The author’s views are entirely his or her own and do not represent legal advice or council.
EB-5 visa applicants face an uphill battle in today’s political climate. In this week’s Plan Friday, Brent explains how to give yourself the best shot at getting an EB-5 visa application approved.
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For wealthy investors, the EB-5 program is a highly desirable way to get a green card. Once your application is approved, you and immediate family can live in America for a 2-year conditional period. After that, you can apply for your permanent green card. Pretty sweet, right?
But the program has come under public criticism in the past several years. It desperately needs to be fixed. Right now, you have to invest $500,000 to $1 million and create at least 10 full-time, permanent jobs. The Department of Homeland Security has proposed raising the investment minimums, but nothing has been done yet. Congress keeps re-authorizing the program for six-month periods, which is not a long-term solution.
Meanwhile, applicants are under a lot of scrutiny. Requests for evidence, or RFEs, from USCIS have increased by 45% during the current administration. Getting an RFE can be time-consuming and expensive. It means USCIS requires documentation from you before they approve your application.
The good news is, you can still get an EB-5 visa after you get an RFE. Here are some best practices to help you avoid getting one in the first place, and get your visa application approved.
#1 Invest Enough Money
First of all, you have to invest $1 million, unless you have official documentation that your company will be in a designated TEA. The TEA must either be a rural area or have 50% higher unemployment than the national average. If it’s an official TEA, you can invest $500,000 instead of $1 million.
#2 Make Sure It’s “At-Risk” Investment
Your investment must be what USCIS calls “at risk,” which is money allocated for your business that you have no guarantee of getting back. This also must be money you obtained legally--and yes, USCIS will check. If you don’t show proof, they’ll ask for it. I have another video that explains what “at risk” investment is in more detail and how to show it.
#3 Job Creation
You also have to prove you have created 10 permanent jobs within approximately 2 years of getting your conditional visa. These have to be full-time jobs held by American citizens, lawful permanent residents, or other people authorized to work in America. It doesn’t count if it’s a job held by you, your spouse, or your kids. These jobs cannot be seasonal, temporary, or contract positions.
The best way to demonstrate projected job creation is to include a detailed monthly hiring timeline in your business plan. You need to spell out the job title, salary, and month in which you plan to hire each of the 10 people within the first 2 years. I actually tell people they should plan to hire at least 11 or 12 full-time employees, just to be on the safe side.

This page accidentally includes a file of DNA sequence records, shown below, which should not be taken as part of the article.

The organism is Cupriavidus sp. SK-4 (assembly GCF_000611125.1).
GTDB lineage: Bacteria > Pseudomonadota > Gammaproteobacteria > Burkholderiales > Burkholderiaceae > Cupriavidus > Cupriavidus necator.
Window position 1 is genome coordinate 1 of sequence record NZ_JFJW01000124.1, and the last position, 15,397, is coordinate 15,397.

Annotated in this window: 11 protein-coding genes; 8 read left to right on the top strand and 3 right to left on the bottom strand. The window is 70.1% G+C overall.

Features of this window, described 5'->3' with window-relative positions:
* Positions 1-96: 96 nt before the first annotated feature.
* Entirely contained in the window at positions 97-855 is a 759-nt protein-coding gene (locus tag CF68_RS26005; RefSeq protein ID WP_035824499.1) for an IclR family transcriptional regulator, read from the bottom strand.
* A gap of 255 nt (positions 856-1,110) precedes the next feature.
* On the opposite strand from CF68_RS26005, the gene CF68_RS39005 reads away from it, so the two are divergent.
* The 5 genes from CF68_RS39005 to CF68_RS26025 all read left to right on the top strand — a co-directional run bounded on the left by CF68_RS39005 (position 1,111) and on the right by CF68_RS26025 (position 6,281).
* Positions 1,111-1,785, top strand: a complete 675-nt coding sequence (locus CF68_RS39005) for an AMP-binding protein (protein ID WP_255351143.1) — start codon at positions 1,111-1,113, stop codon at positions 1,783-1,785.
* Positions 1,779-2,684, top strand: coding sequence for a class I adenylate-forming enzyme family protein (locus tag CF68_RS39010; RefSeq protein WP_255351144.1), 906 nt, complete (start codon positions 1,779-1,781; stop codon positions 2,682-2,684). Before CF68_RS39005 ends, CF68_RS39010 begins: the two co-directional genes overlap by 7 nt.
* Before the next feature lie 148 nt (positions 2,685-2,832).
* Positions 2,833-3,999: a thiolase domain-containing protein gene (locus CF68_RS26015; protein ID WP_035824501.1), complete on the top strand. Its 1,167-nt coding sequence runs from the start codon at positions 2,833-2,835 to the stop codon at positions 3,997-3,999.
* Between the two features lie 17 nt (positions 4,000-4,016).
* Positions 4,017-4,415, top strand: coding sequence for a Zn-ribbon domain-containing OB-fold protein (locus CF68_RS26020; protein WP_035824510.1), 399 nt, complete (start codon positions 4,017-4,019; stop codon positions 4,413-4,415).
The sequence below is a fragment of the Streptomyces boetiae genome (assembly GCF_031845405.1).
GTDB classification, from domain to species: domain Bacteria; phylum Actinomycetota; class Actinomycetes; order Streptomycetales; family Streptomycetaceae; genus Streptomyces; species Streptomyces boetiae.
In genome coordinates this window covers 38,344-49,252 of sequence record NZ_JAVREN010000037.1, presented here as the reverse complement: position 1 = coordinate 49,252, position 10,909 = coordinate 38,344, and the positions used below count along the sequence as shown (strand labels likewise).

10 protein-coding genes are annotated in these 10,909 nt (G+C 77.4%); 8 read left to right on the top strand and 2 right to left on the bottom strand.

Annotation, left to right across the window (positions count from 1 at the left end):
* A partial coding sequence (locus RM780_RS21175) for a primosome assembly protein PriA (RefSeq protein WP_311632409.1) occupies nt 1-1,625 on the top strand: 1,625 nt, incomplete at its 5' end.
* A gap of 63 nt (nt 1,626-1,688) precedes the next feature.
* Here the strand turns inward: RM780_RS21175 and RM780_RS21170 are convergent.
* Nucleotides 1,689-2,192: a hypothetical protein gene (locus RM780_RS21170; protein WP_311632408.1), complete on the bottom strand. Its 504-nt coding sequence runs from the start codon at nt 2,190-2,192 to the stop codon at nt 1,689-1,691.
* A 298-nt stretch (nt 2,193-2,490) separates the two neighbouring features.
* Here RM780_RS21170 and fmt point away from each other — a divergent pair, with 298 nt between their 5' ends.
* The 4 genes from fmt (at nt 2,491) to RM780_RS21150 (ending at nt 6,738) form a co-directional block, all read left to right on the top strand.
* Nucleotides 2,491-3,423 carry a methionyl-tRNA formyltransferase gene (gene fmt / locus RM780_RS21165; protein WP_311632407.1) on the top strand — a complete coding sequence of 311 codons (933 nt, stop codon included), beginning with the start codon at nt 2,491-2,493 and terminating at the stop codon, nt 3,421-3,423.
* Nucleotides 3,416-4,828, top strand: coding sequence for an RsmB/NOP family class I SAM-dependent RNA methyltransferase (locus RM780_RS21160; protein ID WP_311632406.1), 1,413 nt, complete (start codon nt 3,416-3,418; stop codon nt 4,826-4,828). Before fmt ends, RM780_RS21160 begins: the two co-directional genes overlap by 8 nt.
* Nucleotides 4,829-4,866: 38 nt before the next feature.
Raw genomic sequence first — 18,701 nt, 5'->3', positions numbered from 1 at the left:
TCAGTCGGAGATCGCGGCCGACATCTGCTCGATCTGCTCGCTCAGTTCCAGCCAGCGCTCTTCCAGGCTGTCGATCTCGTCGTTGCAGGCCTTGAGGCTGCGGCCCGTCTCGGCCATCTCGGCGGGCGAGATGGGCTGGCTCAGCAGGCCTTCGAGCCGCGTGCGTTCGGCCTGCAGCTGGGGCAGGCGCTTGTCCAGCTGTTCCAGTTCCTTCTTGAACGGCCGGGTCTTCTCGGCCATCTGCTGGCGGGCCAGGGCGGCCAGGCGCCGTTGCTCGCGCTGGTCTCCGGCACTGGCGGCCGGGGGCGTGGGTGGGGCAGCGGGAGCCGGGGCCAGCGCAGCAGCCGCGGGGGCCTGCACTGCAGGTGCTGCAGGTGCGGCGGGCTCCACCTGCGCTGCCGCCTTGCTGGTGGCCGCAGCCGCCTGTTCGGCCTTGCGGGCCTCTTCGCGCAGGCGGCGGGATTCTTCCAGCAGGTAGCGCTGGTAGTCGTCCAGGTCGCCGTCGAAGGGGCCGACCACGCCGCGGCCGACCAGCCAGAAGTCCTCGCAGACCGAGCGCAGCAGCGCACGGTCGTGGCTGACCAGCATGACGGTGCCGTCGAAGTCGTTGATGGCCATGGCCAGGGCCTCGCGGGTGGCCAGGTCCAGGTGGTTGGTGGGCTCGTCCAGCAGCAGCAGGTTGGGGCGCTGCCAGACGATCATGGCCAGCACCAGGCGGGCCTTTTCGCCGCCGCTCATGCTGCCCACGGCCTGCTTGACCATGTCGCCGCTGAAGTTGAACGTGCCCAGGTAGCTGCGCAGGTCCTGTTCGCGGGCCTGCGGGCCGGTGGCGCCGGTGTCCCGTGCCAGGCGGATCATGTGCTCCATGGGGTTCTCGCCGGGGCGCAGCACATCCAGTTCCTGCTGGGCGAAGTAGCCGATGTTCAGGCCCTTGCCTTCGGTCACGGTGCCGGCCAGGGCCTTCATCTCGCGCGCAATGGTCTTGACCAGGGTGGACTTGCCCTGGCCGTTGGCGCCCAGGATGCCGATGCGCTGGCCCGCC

#4 Create a Solid Business Plan
A business plan is required for the EB-5 visa. The USCIS policy manual explains something called “Matter of Ho,” which was a 1998 decision mandating a “comprehensive and credible” business plan for EB-5 applicants.
To be “comprehensive and credible,” you need a strong market analysis and financials. Your business plan should explain who your 3-5 biggest competitors are, as well as their strengths and weaknesses. (And yes, you have to be more specific than just saying “They’re all garbage.”) Include both direct and indirect competitors. Your market analysis should also include relevant, recent data about your industry. It doesn’t have to be long, but it does need to be detailed.
As for your financial projections, USCIS wants to see the assumptions underlying your income forecasts. For that, you’ll need industry averages for your type of business, as well as the market research I just mentioned. And make sure your staffing projections line up with your financial forecast.
Feeling overwhelmed yet? You’re not alone if this sounds daunting. Work with an experienced business plan company like Masterplans as well as an experienced immigration attorney to ensure your business model and plans are solid.
Let’s end with a quick story. One foreign entrepreneur was seeking an EB-5 visa through direct investment. She invested $500,000 to renovate and reopen a failed hotel in a TEA in the Midwest. To demonstrate the required job creation, she prepared a thorough staffing projection based on industry standards for a small hotel. Her conditional EB-5 visa was approved, and her attorney is now working on her permanent green card!
Disclaimer: The information in this blog post is intended to be general information; it is not legal or financial advice. Specific legal or financial advice can only be given by a licensed professional with full knowledge of all the facts and circumstances of your situation. Consult with legal and financial experts before making financial investments.
Brent Butler is Masterplans’ founder and CEO.